Research Interests

Though I describe myself as a community ecologist, I work across a variety of spatial and temporal scales, and organismal groups, in order to understand how biodiversity is maintained in ecological communities.

I’m interested in the relationship between  species’ traits, evolutionary diversity, and ecological processes, especially as they relate to interspecific coexistence and diversity in communities. I use microcosms (with a focus on Daphnia these days) and plant communities to answer some of these questions. I'm interested in understanding contemporary dynamics in communities, but using the information that evolutionary history--particularly through its effects on phenotypes--can provide.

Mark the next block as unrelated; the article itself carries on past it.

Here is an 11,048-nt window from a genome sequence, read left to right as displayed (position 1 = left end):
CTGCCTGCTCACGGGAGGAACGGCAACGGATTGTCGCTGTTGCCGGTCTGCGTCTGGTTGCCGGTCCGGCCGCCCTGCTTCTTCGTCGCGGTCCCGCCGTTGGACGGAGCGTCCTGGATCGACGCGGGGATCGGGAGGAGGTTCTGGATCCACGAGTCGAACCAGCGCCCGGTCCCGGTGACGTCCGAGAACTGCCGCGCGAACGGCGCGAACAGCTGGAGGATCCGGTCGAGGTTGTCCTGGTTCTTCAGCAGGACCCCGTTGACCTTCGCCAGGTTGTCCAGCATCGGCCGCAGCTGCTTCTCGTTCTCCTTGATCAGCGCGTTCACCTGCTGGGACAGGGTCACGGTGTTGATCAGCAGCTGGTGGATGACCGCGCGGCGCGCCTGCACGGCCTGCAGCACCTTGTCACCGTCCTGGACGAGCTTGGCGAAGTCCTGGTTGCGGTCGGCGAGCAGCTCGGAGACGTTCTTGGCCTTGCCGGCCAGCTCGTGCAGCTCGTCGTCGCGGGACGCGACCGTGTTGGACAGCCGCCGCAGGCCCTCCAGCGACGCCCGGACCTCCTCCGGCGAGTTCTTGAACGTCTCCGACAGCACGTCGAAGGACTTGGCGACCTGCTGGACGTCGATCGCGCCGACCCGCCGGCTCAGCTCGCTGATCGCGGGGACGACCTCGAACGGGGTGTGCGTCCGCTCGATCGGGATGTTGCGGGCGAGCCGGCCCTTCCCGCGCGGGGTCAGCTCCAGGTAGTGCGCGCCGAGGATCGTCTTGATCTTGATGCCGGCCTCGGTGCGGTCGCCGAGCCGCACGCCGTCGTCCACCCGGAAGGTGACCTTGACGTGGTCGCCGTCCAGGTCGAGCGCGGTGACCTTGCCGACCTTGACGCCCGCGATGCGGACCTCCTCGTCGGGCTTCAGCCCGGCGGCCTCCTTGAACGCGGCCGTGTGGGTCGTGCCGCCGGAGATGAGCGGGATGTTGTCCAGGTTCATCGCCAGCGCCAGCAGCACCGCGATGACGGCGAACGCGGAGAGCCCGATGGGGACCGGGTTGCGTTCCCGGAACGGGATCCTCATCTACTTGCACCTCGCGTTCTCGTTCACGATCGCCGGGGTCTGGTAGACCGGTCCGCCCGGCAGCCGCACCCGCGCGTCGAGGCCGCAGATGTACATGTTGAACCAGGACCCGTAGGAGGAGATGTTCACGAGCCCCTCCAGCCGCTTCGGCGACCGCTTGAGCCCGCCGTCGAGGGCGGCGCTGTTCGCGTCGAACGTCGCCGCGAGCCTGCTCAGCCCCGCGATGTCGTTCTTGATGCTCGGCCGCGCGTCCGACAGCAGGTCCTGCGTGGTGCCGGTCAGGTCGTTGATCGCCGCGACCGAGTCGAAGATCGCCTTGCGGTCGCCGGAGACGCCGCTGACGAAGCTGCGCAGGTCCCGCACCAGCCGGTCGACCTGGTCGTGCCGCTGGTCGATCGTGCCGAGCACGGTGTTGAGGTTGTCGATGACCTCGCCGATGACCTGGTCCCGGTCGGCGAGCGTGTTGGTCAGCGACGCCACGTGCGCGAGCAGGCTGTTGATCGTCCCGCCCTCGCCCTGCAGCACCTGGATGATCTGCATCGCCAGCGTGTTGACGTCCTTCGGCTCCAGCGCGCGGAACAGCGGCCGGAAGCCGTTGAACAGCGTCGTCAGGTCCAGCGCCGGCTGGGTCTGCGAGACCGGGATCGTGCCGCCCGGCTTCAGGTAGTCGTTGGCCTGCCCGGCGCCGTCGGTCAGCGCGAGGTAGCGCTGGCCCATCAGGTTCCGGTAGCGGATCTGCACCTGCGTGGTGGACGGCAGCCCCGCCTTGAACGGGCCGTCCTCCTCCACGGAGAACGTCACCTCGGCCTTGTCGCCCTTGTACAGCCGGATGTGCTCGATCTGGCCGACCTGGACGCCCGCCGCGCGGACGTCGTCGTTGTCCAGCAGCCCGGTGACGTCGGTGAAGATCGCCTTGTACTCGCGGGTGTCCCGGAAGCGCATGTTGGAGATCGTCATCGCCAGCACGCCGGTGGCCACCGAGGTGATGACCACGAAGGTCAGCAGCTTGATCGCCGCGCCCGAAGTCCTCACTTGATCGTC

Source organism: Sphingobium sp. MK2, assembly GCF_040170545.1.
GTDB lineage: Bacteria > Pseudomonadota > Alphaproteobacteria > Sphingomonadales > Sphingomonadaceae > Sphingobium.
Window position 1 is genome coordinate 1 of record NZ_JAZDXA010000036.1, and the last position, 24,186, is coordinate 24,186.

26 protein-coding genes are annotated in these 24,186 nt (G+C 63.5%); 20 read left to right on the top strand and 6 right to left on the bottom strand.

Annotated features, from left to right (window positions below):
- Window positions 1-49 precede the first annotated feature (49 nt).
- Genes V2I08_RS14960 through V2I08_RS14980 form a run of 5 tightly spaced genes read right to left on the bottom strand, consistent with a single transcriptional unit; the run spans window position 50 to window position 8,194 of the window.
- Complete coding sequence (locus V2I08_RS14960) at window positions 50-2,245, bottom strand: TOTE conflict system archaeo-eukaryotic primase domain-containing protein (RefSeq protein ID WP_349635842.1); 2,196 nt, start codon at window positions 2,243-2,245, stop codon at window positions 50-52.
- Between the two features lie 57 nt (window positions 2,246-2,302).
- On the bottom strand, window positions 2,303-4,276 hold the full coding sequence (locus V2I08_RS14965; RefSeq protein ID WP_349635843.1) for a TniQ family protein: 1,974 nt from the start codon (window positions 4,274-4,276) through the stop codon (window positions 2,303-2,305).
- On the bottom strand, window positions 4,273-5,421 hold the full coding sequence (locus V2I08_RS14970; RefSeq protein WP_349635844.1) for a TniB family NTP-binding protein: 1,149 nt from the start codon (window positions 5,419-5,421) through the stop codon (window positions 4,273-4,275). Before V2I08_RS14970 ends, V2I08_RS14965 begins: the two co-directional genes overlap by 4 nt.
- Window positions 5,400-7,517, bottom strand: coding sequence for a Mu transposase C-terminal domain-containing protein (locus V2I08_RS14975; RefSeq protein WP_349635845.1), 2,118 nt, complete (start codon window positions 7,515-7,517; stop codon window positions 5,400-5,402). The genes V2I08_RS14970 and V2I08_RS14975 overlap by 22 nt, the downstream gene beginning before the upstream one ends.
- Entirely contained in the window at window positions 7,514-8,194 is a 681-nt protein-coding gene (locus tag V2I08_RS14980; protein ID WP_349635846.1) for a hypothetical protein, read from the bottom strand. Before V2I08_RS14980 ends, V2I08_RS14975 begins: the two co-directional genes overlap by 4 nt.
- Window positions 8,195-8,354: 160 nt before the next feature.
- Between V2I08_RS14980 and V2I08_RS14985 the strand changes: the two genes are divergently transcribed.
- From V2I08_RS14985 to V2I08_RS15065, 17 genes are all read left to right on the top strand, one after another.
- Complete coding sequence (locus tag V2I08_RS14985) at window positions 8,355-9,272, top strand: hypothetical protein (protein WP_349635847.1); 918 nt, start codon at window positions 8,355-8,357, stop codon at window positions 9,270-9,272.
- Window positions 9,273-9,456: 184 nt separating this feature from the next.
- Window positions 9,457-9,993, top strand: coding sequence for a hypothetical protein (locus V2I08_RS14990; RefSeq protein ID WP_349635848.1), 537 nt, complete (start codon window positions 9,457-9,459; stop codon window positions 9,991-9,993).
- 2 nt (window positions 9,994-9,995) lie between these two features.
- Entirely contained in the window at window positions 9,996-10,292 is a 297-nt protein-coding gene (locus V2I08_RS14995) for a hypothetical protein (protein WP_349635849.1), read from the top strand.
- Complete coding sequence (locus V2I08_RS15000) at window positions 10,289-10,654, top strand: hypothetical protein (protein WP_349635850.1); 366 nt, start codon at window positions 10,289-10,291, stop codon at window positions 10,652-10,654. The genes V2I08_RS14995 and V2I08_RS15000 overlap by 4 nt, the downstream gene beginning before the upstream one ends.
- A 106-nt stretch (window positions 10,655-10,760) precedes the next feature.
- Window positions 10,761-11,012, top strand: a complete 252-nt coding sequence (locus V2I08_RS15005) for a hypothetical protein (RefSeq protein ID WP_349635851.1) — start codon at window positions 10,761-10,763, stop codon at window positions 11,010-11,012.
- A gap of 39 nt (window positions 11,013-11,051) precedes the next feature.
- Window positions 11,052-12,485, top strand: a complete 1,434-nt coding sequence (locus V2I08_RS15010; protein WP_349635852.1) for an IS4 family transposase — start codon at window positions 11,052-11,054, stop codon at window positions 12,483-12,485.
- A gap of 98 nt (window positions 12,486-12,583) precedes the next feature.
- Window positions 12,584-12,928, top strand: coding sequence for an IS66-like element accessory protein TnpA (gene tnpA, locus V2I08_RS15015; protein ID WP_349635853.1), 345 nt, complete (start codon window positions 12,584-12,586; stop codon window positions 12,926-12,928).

Relevant papers: 


On a broader scale, I’m interested in how we quantify biodiversity in all its forms (e.g. taxonomic, functional, and phylogenetic diversity) and how these facets might inform conservation and management. Results from this work include a large review of the diversity of phylogenetic diversity metrics (Tucker et al. 2016 Biol. Rev). In 2016/2017, I organized (with Arne Mooers) a set of workshops focused on evaluating the arguments behind considering phylogenetic diversity in conservation prioritisation.

Relevant papers: